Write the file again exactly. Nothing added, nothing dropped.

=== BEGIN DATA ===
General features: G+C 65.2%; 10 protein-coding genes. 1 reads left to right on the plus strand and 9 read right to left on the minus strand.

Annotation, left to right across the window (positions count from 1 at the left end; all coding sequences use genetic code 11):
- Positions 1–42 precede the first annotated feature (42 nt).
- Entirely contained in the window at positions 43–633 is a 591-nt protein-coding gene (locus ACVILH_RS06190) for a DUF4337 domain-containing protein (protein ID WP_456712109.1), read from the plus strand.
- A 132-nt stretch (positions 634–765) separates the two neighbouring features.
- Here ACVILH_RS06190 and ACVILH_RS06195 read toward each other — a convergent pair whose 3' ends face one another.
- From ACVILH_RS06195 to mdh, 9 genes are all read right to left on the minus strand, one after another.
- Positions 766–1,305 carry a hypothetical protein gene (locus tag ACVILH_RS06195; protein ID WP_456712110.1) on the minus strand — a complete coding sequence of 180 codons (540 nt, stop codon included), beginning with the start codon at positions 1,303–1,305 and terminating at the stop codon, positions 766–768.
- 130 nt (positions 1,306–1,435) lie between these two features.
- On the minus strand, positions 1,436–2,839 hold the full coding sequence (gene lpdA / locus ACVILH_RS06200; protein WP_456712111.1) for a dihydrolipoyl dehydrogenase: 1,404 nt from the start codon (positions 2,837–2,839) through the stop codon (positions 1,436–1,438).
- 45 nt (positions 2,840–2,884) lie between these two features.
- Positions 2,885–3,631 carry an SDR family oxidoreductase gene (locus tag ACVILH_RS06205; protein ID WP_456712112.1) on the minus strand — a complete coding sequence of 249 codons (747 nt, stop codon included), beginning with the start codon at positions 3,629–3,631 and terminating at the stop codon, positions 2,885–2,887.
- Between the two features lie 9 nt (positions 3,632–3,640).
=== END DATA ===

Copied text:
General features: G+C 65.2%; 10 protein-coding genes. 1 reads left to right on the plus strand and 9 read right to left on the minus strand.

Annotation, left to right across the window (positions count from 1 at the left end; all coding sequences use genetic code 11):
- Positions 1–42 precede the first annotated feature (42 nt).
- Entirely contained in the window at positions 43–633 is a 591-nt protein-coding gene (locus ACVILH_RS06190) for a DUF4337 domain-containing protein (protein ID WP_456712109.1), read from the plus strand.
- A 132-nt stretch (positions 634–765) separates the two neighbouring features.
- Here ACVILH_RS06190 and ACVILH_RS06195 read toward each other — a convergent pair whose 3' ends face one another.
- From ACVILH_RS06195 to mdh, 9 genes are all read right to left on the minus strand, one after another.
- Positions 766–1,305 carry a hypothetical protein gene (locus tag ACVILH_RS06195; protein ID WP_456712110.1) on the minus strand — a complete coding sequence of 180 codons (540 nt, stop codon included), beginning with the start codon at positions 1,303–1,305 and terminating at the stop codon, positions 766–768.
- 130 nt (positions 1,306–1,435) lie between these two features.
- On the minus strand, positions 1,436–2,839 hold the full coding sequence (gene lpdA / locus ACVILH_RS06200; protein WP_456712111.1) for a dihydrolipoyl dehydrogenase: 1,404 nt from the start codon (positions 2,837–2,839) through the stop codon (positions 1,436–1,438).
- 45 nt (positions 2,840–2,884) lie between these two features.
- Positions 2,885–3,631 carry an SDR family oxidoreductase gene (locus tag ACVILH_RS06205; protein ID WP_456712112.1) on the minus strand — a complete coding sequence of 249 codons (747 nt, stop codon included), beginning with the start codon at positions 3,629–3,631 and terminating at the stop codon, positions 2,885–2,887.
- Between the two features lie 9 nt (positions 3,632–3,640).